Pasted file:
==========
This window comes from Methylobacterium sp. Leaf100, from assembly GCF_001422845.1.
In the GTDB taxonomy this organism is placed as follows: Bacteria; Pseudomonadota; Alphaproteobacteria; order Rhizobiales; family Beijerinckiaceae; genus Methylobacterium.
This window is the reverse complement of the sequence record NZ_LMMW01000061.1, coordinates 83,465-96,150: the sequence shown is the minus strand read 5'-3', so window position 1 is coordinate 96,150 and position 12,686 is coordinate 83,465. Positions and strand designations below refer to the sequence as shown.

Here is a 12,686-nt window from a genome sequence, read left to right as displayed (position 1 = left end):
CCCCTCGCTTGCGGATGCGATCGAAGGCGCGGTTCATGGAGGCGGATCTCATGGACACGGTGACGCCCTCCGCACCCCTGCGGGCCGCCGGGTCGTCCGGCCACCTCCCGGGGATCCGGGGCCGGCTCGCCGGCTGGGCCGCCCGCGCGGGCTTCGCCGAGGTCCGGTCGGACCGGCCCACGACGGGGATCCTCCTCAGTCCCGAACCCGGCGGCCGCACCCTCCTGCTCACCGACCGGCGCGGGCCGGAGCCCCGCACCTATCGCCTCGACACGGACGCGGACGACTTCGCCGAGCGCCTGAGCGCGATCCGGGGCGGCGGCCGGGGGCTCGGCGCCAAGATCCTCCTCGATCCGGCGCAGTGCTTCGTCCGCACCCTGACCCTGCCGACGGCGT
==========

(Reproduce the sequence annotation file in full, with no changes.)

This window comes from Methylobacterium sp. Leaf100, from assembly GCF_001422845.1.
In the GTDB taxonomy this organism is placed as follows: Bacteria; Pseudomonadota; Alphaproteobacteria; order Rhizobiales; family Beijerinckiaceae; genus Methylobacterium.
This window is the reverse complement of the sequence record NZ_LMMW01000061.1, coordinates 83,465-96,150: the sequence shown is the minus strand read 5'-3', so window position 1 is coordinate 96,150 and position 12,686 is coordinate 83,465. Positions and strand designations below refer to the sequence as shown.

Here is a 12,686-nt window from a genome sequence, read left to right as displayed (position 1 = left end):
CCCCTCGCTTGCGGATGCGATCGAAGGCGCGGTTCATGGAGGCGGATCTCATGGACACGGTGACGCCCTCCGCACCCCTGCGGGCCGCCGGGTCGTCCGGCCACCTCCCGGGGATCCGGGGCCGGCTCGCCGGCTGGGCCGCCCGCGCGGGCTTCGCCGAGGTCCGGTCGGACCGGCCCACGACGGGGATCCTCCTCAGTCCCGAACCCGGCGGCCGCACCCTCCTGCTCACCGACCGGCGCGGGCCGGAGCCCCGCACCTATCGCCTCGACACGGACGCGGACGACTTCGCCGAGCGCCTGAGCGCGATCCGGGGCGGCGGCCGGGGGCTCGGCGCCAAGATCCTCCTCGATCCGGCGCAGTGCTTCGTCCGCACCCTGACCCTGCCGACGGCGT